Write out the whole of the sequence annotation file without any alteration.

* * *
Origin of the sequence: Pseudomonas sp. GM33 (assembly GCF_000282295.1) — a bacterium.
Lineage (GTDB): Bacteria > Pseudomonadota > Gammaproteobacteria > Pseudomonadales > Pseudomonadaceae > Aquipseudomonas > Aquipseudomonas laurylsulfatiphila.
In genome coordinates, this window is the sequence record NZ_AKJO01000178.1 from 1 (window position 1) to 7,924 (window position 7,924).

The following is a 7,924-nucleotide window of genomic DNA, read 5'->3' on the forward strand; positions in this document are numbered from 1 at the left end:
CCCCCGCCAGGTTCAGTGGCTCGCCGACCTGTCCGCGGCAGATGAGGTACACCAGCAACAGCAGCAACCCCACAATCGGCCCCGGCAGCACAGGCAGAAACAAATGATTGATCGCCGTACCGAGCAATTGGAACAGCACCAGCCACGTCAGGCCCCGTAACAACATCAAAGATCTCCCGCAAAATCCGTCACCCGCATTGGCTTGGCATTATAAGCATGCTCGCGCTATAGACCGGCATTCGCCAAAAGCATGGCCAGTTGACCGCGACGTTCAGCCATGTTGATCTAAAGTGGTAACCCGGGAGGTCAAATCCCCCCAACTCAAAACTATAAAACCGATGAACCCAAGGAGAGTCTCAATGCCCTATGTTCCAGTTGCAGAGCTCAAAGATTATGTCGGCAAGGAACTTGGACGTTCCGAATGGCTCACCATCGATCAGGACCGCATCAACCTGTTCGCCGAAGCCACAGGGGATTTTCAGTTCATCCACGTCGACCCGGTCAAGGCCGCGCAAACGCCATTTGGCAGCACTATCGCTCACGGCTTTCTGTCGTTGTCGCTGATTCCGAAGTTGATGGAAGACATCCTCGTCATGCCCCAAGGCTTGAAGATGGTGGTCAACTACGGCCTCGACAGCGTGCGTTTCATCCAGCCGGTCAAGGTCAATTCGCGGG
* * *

Origin of the sequence: Pseudomonas sp. GM33 (assembly GCF_000282295.1) — a bacterium.
Lineage (GTDB): Bacteria > Pseudomonadota > Gammaproteobacteria > Pseudomonadales > Pseudomonadaceae > Aquipseudomonas > Aquipseudomonas laurylsulfatiphila.
In genome coordinates, this window is the sequence record NZ_AKJO01000178.1 from 1 (window position 1) to 7,924 (window position 7,924).

The following is a 7,924-nucleotide window of genomic DNA, read 5'->3' on the forward strand; positions in this document are numbered from 1 at the left end:
CCCCCGCCAGGTTCAGTGGCTCGCCGACCTGTCCGCGGCAGATGAGGTACACCAGCAACAGCAGCAACCCCACAATCGGCCCCGGCAGCACAGGCAGAAACAAATGATTGATCGCCGTACCGAGCAATTGGAACAGCACCAGCCACGTCAGGCCCCGTAACAACATCAAAGATCTCCCGCAAAATCCGTCACCCGCATTGGCTTGGCATTATAAGCATGCTCGCGCTATAGACCGGCATTCGCCAAAAGCATGGCCAGTTGACCGCGACGTTCAGCCATGTTGATCTAAAGTGGTAACCCGGGAGGTCAAATCCCCCCAACTCAAAACTATAAAACCGATGAACCCAAGGAGAGTCTCAATGCCCTATGTTCCAGTTGCAGAGCTCAAAGATTATGTCGGCAAGGAACTTGGACGTTCCGAATGGCTCACCATCGATCAGGACCGCATCAACCTGTTCGCCGAAGCCACAGGGGATTTTCAGTTCATCCACGTCGACCCGGTCAAGGCCGCGCAAACGCCATTTGGCAGCACTATCGCTCACGGCTTTCTGTCGTTGTCGCTGATTCCGAAGTTGATGGAAGACATCCTCGTCATGCCCCAAGGCTTGAAGATGGTGGTCAACTACGGCCTCGACAGCGTGCGTTTCATCCAGCCGGTCAAGGTCAATTCGCGGG